Thank you, Yosra, for your response to my question. I will indeed visit Alfikra.org with great interest.

Wishing you ongoing success in getting your voice heard,

- Sarah

Sarah Whitten-Grigsby

Sarah Whitten-Grigsby's picture

P.S.

P.S. Yosra, what I mean by, '…. what is . . .supportive in today's world . . ." about Islam, is: what aspects of Islam do you feel serve you in a positive way in your life now?

Sarah Whitten-Grigsby

Yosra Akasha's picture

The concepts of equality in

The concepts of equality in rights and duties and equity and the only distinction between people is the work they do. The social welfare system of Zakat and Sadagat. The accountability of the governor to the people. The notion of focusing on self discipline rather than criticizing other people. Fundamentalists cannot see those values but the culturally specific notions of Jihad, slavery and women oppression

Yosra Akasha, Sudan

Manya Arond-Thomas's picture

Such an important topic

Yosra,

Thank you for highlighting this extremely important topic by presenting the case of Ameera. You did a great job of succinctly demonstrating just how religion is in fact used to justify the oppression of women. I second Sarah's comment about wanting to hear more about what is just and compassionate, especially for women, in Islamic faith and ways that women can reconcile their position in Islamic society.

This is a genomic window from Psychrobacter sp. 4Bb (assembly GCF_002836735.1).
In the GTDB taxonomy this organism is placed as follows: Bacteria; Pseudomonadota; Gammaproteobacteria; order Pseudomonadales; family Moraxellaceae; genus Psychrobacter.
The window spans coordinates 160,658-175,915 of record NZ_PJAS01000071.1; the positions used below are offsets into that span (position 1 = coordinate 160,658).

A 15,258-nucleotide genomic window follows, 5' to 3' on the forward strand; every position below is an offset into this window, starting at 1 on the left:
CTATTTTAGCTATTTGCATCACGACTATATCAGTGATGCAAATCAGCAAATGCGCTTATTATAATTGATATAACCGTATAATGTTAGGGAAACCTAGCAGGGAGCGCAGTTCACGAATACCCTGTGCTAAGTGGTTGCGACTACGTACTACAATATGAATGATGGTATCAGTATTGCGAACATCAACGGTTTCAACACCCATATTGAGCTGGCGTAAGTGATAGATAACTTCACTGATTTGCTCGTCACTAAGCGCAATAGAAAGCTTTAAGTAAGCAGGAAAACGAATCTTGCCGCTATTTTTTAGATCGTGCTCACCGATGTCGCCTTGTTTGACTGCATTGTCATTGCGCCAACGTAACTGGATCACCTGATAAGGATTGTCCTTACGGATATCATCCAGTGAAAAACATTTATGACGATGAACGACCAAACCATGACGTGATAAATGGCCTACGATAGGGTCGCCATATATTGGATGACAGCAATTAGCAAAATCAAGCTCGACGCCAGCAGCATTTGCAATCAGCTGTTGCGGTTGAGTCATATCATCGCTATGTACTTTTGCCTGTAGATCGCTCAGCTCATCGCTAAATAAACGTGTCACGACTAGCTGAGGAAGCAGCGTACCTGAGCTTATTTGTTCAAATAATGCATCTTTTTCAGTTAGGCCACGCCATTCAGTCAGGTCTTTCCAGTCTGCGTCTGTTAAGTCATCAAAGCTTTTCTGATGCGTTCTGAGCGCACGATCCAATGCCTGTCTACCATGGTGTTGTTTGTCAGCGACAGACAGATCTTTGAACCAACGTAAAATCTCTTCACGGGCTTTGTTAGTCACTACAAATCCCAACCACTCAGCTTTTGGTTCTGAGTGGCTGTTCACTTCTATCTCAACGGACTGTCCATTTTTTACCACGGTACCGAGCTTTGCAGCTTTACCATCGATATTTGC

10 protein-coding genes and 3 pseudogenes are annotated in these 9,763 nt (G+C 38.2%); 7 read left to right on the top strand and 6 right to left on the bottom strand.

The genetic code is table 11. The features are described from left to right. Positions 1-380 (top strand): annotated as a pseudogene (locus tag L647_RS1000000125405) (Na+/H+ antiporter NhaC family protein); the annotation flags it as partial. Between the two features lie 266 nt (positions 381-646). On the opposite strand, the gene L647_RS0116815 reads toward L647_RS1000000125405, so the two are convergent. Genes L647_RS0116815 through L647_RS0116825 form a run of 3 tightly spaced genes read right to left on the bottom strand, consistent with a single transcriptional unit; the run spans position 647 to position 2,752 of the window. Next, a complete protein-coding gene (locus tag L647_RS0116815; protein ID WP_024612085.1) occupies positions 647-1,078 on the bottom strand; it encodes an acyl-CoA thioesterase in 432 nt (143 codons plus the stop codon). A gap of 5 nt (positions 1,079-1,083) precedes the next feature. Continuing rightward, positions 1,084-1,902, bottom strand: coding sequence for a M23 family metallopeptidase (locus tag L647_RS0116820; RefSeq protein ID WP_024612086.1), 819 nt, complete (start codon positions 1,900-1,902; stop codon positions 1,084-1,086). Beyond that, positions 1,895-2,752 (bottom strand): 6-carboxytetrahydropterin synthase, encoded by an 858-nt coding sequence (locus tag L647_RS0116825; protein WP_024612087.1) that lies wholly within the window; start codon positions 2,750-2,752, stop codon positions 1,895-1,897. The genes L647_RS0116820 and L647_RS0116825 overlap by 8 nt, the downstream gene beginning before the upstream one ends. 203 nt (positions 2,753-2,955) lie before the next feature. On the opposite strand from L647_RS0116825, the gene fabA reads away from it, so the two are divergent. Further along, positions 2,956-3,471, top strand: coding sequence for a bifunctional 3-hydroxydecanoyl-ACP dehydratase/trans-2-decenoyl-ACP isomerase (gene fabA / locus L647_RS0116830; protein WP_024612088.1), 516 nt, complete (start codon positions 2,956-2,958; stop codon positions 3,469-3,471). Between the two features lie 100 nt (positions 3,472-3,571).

Keep up the good work!

Warmest regards,
Manya

Manya Arond-Thomas, M.D.
Coach, Mentor, Facilitator

Yosra Akasha's picture

Thank you Manya, I'm willing

Thank you Manya, I'm willing to write more about women and Islamic faiths.

Best regards,

Yosra Akasha, Sudan

Pushpa Achanta's picture

Bold narrative

Dear sister,

I salute the courageous commitment of people like you and Ameera and believe that patriarchy conveniently (mis)interprets and abuses religion/faith to oppress and suppress women and 'vulnerable' people universally.

Continue the great work! We need more like you.

Warmth,
Pushpa

Yosra Akasha's picture

Thank you Pushpa, I'm

Thank you Pushpa, I'm thankful to you and all the support that I find from WP community.

Best regards,

Yosra Akasha, Sudan